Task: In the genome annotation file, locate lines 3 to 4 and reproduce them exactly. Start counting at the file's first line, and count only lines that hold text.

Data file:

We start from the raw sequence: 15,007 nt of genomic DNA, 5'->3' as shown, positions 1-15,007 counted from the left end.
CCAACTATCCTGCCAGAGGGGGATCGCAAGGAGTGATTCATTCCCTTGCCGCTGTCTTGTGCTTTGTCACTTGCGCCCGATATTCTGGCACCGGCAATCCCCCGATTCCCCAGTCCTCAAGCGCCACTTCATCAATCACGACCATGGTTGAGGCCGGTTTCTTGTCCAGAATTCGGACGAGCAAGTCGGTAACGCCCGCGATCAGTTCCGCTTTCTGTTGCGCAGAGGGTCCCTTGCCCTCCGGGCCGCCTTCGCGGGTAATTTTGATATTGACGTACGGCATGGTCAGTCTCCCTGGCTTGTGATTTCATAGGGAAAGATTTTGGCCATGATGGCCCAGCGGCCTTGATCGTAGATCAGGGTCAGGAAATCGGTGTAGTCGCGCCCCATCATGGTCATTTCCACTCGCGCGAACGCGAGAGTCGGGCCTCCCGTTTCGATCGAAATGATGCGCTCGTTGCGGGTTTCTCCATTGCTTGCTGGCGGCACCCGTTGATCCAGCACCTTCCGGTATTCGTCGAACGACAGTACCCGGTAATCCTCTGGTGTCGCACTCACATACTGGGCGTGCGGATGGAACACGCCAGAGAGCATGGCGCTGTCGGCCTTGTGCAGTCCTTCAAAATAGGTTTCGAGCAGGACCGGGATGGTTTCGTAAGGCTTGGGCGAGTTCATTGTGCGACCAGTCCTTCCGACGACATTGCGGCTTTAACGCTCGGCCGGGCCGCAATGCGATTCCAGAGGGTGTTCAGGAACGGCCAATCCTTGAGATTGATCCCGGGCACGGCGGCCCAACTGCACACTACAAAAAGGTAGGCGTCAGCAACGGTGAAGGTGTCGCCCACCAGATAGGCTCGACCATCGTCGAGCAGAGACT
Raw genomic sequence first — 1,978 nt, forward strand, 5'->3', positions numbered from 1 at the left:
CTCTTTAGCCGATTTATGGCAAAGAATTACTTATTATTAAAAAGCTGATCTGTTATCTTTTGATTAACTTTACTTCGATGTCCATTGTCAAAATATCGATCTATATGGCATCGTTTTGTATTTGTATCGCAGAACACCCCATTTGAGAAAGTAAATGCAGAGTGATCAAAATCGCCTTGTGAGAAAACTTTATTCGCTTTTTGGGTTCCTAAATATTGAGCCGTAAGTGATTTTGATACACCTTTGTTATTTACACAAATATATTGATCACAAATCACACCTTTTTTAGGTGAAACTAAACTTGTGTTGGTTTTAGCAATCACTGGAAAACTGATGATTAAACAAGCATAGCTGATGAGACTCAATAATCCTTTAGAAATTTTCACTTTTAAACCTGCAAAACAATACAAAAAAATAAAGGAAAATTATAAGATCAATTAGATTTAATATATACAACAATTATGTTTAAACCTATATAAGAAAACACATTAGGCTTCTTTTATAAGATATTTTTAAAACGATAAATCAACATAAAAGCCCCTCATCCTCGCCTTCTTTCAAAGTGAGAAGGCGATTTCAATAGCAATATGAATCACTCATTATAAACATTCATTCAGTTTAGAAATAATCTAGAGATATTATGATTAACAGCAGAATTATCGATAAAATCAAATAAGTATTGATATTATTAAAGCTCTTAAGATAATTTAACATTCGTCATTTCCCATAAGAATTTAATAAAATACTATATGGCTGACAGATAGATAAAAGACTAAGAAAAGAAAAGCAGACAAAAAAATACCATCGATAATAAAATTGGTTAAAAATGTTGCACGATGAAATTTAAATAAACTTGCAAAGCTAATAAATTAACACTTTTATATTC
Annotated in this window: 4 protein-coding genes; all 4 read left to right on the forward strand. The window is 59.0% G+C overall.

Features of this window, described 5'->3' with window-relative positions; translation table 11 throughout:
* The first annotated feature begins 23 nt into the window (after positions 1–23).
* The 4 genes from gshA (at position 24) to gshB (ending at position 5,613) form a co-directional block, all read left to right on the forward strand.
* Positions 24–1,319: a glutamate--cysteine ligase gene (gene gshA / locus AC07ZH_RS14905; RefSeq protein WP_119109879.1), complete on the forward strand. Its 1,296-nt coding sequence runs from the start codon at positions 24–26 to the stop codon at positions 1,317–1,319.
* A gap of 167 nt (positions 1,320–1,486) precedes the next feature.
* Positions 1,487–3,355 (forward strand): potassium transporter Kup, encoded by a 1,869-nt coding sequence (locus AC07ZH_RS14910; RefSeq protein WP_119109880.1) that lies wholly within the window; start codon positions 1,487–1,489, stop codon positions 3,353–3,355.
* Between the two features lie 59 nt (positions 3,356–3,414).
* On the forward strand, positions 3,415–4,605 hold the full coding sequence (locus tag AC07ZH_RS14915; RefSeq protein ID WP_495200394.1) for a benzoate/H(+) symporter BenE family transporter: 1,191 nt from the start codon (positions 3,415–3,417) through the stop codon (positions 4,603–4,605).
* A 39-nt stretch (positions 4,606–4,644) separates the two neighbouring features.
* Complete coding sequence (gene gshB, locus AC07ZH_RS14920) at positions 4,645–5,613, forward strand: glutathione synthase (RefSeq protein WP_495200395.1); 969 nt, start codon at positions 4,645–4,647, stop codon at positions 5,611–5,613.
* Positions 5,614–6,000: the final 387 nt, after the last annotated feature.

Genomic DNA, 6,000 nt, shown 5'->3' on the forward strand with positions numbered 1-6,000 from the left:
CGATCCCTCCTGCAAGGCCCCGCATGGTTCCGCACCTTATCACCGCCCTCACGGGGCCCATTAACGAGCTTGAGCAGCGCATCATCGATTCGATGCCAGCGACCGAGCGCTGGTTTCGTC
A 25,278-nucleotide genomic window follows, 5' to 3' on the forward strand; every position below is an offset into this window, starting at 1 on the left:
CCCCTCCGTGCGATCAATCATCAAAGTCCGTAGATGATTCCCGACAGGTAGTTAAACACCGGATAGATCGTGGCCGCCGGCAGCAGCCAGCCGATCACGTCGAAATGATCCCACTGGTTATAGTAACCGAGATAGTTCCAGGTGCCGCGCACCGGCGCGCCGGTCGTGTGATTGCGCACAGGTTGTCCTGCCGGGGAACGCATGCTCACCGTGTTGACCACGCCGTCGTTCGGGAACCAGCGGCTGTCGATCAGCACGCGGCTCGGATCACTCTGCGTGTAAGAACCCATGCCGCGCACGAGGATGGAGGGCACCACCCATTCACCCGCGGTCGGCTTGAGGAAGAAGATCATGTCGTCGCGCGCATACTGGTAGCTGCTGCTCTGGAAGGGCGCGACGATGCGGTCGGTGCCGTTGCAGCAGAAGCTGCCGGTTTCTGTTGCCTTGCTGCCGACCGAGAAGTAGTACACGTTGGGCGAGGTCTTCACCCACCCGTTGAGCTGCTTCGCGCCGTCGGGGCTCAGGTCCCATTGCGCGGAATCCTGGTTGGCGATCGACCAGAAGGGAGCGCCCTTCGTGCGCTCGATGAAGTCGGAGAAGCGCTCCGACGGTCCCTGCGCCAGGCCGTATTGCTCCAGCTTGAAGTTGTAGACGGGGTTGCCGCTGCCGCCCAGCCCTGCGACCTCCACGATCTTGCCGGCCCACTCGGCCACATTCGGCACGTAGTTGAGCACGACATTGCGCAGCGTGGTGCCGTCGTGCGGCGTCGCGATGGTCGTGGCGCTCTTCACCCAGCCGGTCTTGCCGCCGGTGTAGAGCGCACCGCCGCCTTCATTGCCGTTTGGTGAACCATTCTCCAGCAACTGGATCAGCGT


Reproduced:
Raw genomic sequence first — 1,978 nt, forward strand, 5'->3', positions numbered from 1 at the left:
CTCTTTAGCCGATTTATGGCAAAGAATTACTTATTATTAAAAAGCTGATCTGTTATCTTTTGATTAACTTTACTTCGATGTCCATTGTCAAAATATCGATCTATATGGCATCGTTTTGTATTTGTATCGCAGAACACCCCATTTGAGAAAGTAAATGCAGAGTGATCAAAATCGCCTTGTGAGAAAACTTTATTCGCTTTTTGGGTTCCTAAATATTGAGCCGTAAGTGATTTTGATACACCTTTGTTATTTACACAAATATATTGATCACAAATCACACCTTTTTTAGGTGAAACTAAACTTGTGTTGGTTTTAGCAATCACTGGAAAACTGATGATTAAACAAGCATAGCTGATGAGACTCAATAATCCTTTAGAAATTTTCACTTTTAAACCTGCAAAACAATACAAAAAAATAAAGGAAAATTATAAGATCAATTAGATTTAATATATACAACAATTATGTTTAAACCTATATAAGAAAACACATTAGGCTTCTTTTATAAGATATTTTTAAAACGATAAATCAACATAAAAGCCCCTCATCCTCGCCTTCTTTCAAAGTGAGAAGGCGATTTCAATAGCAATATGAATCACTCATTATAAACATTCATTCAGTTTAGAAATAATCTAGAGATATTATGATTAACAGCAGAATTATCGATAAAATCAAATAAGTATTGATATTATTAAAGCTCTTAAGATAATTTAACATTCGTCATTTCCCATAAGAATTTAATAAAATACTATATGGCTGACAGATAGATAAAAGACTAAGAAAAGAAAAGCAGACAAAAAAATACCATCGATAATAAAATTGGTTAAAAATGTTGCACGATGAAATTTAAATAAACTTGCAAAGCTAATAAATTAACACTTTTATATTC